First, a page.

Environmental IQ

Green building helps retain tenants at higher rent/

LAST July, Shane Quinn wanted to make a green statement.

Katherine Jimenez: The Australian, April 22, 2010 12:00AM

He draped the entire facade of his 22 King William Street building, acquired just a few months earlier, in fake green grass for more than a month.

It was a gimmick to draw attention to green buildings and to trumpet the fact he was undertaking a multi-million-dollar green refurbishment of the building.

At that time the building had a 1.5-star rating under the National Australian Built Environment Rating System (NABERS).

” It was to draw attention to the fact that the building is going green and to get it out to the market that we were very serious about what we were trying to do,” said Mr Quinn, the managing director and co-founder of MWQ Properties Pty Ltd.com

The timing of his decision to go green was crucial.

The Adelaide office market was in a slump because of low tenant demand and the global financial crisis. Mr Quinn also faced the prospect of losing the building’s key sitting tenant, the National Australia Bank, which was looking for space to meet its environmental criteria.

So the former civil engineer decided to go green and committed to converting the building to four-star-plus NABERS ratings. “We (saw) it as an opportune time to go counter-cyclical,” he said.

Because the Adelaide office market had predominantly a state-based tenancy, he also felt comfortable the state government was going to continue to lease and would look for green buildings in future.

Subsequently, NAB re-signed for about 11 years.

Although NAB handed back four floors, Mr Quinn was able to secure a significant rent increase.

The bank’s rental bill increased from $185 per sq m net to just over $355 per sq m net.

He believes that without the green refurbishment, the group would have lost NAB as a tenant and would have been left with a vacant building.

Since the refurbishment, the number of inquiries had increased, he said. Tenants also were more realistic about the commercial values of such space and what they were willing to pay.

NAB is due to hand back the unwanted space in June, but negotiations are in train with other potential tenants to lease the remaining space. One is the state government, which is looking to lease two floors.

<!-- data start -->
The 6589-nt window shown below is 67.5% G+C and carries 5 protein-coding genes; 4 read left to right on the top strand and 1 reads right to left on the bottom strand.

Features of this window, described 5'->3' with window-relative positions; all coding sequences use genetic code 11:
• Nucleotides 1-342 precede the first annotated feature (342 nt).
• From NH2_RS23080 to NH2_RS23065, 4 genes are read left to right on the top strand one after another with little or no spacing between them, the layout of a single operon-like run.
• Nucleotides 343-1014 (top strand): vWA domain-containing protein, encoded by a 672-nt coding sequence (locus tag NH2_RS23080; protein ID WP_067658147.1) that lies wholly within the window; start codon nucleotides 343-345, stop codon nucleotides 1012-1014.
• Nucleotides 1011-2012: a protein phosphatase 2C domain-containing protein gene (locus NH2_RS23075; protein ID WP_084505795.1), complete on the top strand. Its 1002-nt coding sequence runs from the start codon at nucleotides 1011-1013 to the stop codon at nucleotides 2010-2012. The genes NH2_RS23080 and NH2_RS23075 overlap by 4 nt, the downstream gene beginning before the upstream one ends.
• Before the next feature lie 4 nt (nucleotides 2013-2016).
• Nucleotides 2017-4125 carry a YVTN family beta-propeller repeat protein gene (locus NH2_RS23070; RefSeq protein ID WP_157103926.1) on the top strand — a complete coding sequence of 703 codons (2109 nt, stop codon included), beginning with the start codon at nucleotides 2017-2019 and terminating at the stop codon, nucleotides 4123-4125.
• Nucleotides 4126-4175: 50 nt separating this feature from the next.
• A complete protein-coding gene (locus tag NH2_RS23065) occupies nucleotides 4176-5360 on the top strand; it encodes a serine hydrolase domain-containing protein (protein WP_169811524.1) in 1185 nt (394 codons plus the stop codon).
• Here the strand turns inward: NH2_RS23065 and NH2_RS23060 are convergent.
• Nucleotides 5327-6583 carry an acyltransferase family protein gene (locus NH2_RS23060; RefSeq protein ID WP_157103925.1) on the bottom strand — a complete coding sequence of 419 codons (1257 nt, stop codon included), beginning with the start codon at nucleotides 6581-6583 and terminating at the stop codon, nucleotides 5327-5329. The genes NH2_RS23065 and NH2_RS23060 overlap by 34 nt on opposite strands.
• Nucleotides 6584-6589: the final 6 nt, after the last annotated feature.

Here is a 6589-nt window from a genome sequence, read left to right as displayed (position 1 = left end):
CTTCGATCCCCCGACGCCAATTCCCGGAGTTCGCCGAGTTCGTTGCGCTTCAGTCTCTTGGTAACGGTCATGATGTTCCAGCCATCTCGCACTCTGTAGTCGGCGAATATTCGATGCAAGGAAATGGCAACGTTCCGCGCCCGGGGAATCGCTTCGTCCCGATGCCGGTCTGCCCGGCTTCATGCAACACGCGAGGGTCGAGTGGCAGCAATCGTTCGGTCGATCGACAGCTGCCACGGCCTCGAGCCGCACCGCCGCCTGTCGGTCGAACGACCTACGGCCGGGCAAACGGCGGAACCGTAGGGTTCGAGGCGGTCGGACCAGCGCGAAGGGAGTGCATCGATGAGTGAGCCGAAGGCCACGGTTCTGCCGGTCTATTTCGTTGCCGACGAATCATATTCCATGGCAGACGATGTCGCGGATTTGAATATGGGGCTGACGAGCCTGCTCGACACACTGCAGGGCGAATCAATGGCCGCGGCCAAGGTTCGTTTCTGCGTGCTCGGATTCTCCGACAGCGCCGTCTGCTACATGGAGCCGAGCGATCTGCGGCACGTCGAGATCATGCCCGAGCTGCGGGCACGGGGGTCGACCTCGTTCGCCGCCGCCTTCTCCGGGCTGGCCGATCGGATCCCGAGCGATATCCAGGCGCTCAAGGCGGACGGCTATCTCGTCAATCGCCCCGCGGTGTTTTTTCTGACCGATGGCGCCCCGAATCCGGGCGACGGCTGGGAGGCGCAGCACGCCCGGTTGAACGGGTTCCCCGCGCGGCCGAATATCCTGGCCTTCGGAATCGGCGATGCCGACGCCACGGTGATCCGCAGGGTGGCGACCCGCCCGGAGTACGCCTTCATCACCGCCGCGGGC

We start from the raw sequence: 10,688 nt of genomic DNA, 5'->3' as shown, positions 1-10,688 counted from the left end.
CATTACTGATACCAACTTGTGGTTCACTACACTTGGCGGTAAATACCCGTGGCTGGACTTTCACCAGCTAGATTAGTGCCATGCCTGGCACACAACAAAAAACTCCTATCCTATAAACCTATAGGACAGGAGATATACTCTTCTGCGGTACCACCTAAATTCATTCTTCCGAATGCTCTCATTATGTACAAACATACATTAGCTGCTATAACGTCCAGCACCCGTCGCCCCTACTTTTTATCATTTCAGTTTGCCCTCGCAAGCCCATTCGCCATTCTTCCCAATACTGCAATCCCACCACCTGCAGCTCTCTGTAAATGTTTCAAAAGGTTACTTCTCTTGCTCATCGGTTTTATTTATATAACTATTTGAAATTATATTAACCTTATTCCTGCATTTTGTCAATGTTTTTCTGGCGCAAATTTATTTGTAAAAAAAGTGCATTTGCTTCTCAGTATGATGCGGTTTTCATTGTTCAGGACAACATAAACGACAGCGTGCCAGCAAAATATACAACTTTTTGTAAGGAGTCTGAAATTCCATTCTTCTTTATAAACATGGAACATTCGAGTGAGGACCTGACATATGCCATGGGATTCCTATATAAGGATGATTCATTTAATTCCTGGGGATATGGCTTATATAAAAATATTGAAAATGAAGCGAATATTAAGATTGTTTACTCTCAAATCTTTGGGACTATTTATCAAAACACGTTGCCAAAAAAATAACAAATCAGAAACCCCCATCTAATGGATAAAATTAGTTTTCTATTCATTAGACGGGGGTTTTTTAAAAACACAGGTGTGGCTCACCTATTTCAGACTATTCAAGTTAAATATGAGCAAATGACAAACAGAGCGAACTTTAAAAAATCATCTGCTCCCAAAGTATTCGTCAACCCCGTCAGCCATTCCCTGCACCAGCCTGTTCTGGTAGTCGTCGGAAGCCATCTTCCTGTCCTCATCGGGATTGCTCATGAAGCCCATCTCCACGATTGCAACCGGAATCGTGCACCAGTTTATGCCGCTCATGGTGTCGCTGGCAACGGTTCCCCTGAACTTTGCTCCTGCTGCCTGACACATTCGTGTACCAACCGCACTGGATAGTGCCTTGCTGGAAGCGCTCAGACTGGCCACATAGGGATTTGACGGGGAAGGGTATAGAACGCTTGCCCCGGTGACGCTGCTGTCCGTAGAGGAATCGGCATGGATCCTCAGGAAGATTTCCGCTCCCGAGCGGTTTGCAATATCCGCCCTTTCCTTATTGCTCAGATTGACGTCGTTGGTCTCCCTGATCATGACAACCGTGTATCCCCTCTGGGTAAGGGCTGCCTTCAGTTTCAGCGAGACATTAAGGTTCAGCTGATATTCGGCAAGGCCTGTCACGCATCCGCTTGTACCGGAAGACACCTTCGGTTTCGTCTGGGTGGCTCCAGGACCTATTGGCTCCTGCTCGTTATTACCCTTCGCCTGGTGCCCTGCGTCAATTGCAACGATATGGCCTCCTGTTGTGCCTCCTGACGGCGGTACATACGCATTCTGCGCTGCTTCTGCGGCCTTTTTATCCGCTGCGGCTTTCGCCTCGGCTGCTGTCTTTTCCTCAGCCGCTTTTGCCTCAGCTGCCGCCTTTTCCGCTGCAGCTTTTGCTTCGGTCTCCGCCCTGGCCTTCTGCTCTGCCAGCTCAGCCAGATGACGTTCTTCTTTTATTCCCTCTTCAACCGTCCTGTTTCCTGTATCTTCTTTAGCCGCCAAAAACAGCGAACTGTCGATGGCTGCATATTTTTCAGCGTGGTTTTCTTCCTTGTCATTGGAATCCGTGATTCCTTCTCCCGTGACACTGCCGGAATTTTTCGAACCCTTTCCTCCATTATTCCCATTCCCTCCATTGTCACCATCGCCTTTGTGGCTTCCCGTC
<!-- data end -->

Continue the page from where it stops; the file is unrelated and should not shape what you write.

“We could be full virtually in the next two weeks and we haven’t really started hard marketing,” said Mr Quinn.

“We’ve got the government, a publicly listed company, and JBWere looking at taking out all the balance of the space.”

Mr Quinn got a taste for property early in life. His parents were involved in residential land sub-division. He worked on apartment developments in Europe in his early 20s. On returning to Australia, he bought his first commercial office building in Melbourne — a 13-storey building at 51 Queen Street — in partnership with a couple of other investors.

In late 2007, at the peak of the commercial property market, Mr Quinn and his partners sold the building. “We couldn’t see any value-add in holding the building so we went to another market where we could see value,” he said.

That market was Adelaide, mostly because the value of buildings per square metre was much lower than elsewhere in Australia.

They soon acquired 100 King William Street for around $65m, and almost a year later acquired the 22 King William Street property for about $22m.

Mr Quinn said going green was pivotal for building owners today in securing tenants, especially socially responsible corporates.

“If you don’t have an environmental policy . . . you are going to struggle to get work from people like NAB and it’s going to feed down the food chain,” he said.

“It’s one of the major reasons why we are investing in getting all of our portfolio up to at least four and a half stars.”

Mr Quinn said he remained in “acquisition mode”. He bought another office building in Sydney’s Parramatta last year and was in talks to buy three other buildings, one each in Canberra, Melbourne and Sydney.

The next step was setting up an unlisted property trust. “I see that as the way forward for me at this stage,” he said